News Releases


From the Capitol
By Dave Anderson
District 16 Representative
The 2014 Legislative Session is rapidly drawing to a close. By the time this article is published there will be just a little over a week left. There were 38 days scheduled for the 2014 session and by the end we will have dealt with 448 bills. It really is an amazing and efficient process. Every bill gets at least one hearing in committee. Many are tabled or deferred, (which effectively kills the bill) but everyone gets a chance to present their issue and ask for support of their idea. It makes me wonder why other states need 4, 6 or even 12 months to conduct their business. Perhaps we should tell Congress they can only meet for 3 months. Then they would have to go back home and live with the rest of us!
A couple of the more interesting debates in the past couple weeks dealt with taxation of food and greater regulation of pay-day loan operations. House Taxation Committee held a hearing on HB 1149 which would have eliminated the state sales tax on certain food items and raised the state sales tax on all other goods and services to make up the loss in revenues. It would not have eliminated the local or city sales tax on food. The bill was deferred to the 41st day (killed) by a 9-4 vote.
The House Commerce Committee held a hearing on HB 1255 which was a bill to create a registry of small dollar consumer loans in an effort to prohibit an excessive number of loans being made. These types of loans are often considered “pay-day” or “title” loans. With the vastly increased regulation of the banking industry, it is often not possible or profitable for a standard banking operation to make these small dollar short term loans. After considerable discussion, this bill was also sent to the 41st day on an 11-2 vote.
The only two surviving bills that deal with the Common Core issues are SB 63 and SB 64. Both the House and the Senate have approved SB 64 by a strong majority. This bill will require a waiting period before any new content standards can be effective. It allows for greater public input in the process. SB 63 has passed the Senate as well as the House Education Committee without a single opposition vote. Action on the House floor is pending as of this date. This bill will protect the privacy of records of individual students.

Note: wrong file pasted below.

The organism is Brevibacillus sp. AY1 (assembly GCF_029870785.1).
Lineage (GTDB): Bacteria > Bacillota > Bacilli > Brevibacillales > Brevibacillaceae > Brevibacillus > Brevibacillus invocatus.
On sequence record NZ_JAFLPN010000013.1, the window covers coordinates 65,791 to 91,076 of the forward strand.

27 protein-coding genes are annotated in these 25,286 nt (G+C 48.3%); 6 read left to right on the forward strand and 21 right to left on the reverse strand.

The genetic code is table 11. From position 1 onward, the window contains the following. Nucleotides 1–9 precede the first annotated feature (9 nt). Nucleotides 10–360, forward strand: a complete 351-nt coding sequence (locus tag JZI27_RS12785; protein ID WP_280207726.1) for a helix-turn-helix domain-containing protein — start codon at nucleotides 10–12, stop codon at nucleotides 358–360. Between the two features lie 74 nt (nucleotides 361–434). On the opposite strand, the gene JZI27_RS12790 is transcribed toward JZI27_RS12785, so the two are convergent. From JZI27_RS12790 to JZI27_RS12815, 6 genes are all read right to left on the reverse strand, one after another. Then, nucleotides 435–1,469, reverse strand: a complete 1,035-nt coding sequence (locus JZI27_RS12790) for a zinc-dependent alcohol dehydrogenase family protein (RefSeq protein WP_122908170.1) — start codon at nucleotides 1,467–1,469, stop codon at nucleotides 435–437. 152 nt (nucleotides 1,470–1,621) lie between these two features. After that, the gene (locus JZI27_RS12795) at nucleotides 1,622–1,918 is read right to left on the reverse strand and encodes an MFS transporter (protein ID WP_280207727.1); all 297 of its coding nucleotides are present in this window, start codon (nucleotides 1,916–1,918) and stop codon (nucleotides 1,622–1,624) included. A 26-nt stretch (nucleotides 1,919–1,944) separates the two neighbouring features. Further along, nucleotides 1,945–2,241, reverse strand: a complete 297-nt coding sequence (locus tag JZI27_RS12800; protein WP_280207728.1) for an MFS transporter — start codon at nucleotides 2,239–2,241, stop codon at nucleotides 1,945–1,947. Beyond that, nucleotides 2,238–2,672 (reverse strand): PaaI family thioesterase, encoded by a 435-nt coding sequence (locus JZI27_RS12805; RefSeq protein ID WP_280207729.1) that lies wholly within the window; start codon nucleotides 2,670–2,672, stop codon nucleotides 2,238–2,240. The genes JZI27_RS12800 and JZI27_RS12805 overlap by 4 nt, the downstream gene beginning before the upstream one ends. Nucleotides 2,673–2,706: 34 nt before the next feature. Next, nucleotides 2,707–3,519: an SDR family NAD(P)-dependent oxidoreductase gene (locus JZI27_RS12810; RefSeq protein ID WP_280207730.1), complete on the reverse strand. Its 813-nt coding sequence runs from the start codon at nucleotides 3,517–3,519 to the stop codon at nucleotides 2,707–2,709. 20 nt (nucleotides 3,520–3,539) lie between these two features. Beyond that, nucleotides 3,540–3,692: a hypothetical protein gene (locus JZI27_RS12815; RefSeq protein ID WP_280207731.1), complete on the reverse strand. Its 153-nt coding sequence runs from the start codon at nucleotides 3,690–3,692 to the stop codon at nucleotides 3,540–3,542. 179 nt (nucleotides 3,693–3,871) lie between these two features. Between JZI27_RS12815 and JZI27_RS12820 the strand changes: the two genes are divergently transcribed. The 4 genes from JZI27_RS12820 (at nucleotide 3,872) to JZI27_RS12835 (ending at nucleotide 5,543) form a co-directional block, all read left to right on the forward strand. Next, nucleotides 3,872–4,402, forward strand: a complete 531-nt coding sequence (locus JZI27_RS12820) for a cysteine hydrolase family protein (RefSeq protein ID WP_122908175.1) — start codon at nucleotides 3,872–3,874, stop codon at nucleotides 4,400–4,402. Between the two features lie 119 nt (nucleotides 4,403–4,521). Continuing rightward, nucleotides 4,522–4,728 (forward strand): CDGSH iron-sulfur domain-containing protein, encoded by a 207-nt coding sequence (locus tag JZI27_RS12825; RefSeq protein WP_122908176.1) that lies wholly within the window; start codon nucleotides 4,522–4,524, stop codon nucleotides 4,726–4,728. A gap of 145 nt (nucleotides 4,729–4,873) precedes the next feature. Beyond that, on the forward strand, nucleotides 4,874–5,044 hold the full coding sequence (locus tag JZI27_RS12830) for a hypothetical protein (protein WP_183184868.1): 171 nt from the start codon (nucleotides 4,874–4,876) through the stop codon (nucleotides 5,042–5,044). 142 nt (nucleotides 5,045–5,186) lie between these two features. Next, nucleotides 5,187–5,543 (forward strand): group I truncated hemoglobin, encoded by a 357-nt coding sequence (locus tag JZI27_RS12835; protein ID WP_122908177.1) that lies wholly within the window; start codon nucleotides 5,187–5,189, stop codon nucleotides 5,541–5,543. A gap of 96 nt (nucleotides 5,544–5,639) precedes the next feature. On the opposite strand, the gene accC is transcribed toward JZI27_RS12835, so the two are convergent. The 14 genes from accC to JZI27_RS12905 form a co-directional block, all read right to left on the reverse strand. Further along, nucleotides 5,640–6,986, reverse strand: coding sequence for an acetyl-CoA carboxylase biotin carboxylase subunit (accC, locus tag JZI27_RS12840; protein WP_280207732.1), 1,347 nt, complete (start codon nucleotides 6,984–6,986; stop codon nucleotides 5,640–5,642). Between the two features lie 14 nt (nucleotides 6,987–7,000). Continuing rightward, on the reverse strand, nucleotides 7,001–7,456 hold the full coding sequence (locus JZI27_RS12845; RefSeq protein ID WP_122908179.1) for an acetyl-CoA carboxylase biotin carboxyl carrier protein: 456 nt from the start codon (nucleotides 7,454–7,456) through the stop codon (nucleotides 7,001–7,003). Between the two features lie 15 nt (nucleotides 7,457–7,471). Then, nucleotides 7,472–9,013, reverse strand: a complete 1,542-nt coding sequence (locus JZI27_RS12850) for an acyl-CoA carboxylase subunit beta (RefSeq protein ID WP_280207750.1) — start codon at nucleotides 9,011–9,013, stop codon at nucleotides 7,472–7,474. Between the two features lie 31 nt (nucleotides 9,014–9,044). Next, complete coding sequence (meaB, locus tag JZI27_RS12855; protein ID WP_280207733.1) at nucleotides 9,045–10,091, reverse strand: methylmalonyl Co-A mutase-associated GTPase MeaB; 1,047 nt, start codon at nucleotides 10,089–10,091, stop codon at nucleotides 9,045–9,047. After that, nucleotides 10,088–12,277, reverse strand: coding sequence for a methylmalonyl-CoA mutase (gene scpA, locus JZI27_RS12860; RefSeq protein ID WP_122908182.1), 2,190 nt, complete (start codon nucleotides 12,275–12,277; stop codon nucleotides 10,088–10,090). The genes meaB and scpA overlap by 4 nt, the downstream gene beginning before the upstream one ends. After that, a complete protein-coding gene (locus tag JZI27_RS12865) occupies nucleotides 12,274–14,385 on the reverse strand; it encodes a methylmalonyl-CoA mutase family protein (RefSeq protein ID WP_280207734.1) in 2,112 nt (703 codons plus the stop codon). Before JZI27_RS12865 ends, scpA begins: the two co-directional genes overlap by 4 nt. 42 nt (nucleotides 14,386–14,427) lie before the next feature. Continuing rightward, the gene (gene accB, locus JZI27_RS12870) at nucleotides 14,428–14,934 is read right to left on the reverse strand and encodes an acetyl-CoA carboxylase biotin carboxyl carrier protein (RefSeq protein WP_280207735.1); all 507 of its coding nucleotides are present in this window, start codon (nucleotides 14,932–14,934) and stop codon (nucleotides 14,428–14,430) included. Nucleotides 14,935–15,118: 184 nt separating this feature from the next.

As has been widely broadcast, the Bill to repel the death penalty (HB 1183) was defeated in the House State Affairs Committee. I do not serve on that Committee, but sat in on most of the testimony. There was lengthy and passionate debate offered by both sides on this very difficult issue. The Bill was sent to the 41st Day on a 7-6 vote. There was an attempt to force the Bill to the House floor, but that effort also failed.
The primary focus of the final week will be dealing with the general appropriations bill and any other spending bills that may be possible. As always, please contact me with any thoughts or concerns you may have.

By Isaac Latterell
District 6 Representative
This week the House had on its agenda SB 75, which would require that city ordinances regarding dog ownership apply to all dogs, and not single out a specific breed. 
We all want safe neighborhoods, and most everyone agrees habitually bad owners should be banned from having any dogs, but the evidence presented to me in committee showed that breed-neutral ordinances will encourage public safety and prevent good dog owners from being unfairly targeted because someone misidentified their dog’s breed, or a bad owner across town had a similar breed of dog.
While pit bulls have gained a reputation for being tenacious and powerful, there are some compelling reasons why we should pause before we strip away the property rights of our upstanding neighbors you’ve never heard about, precisely because they are responsible and loving dog owners.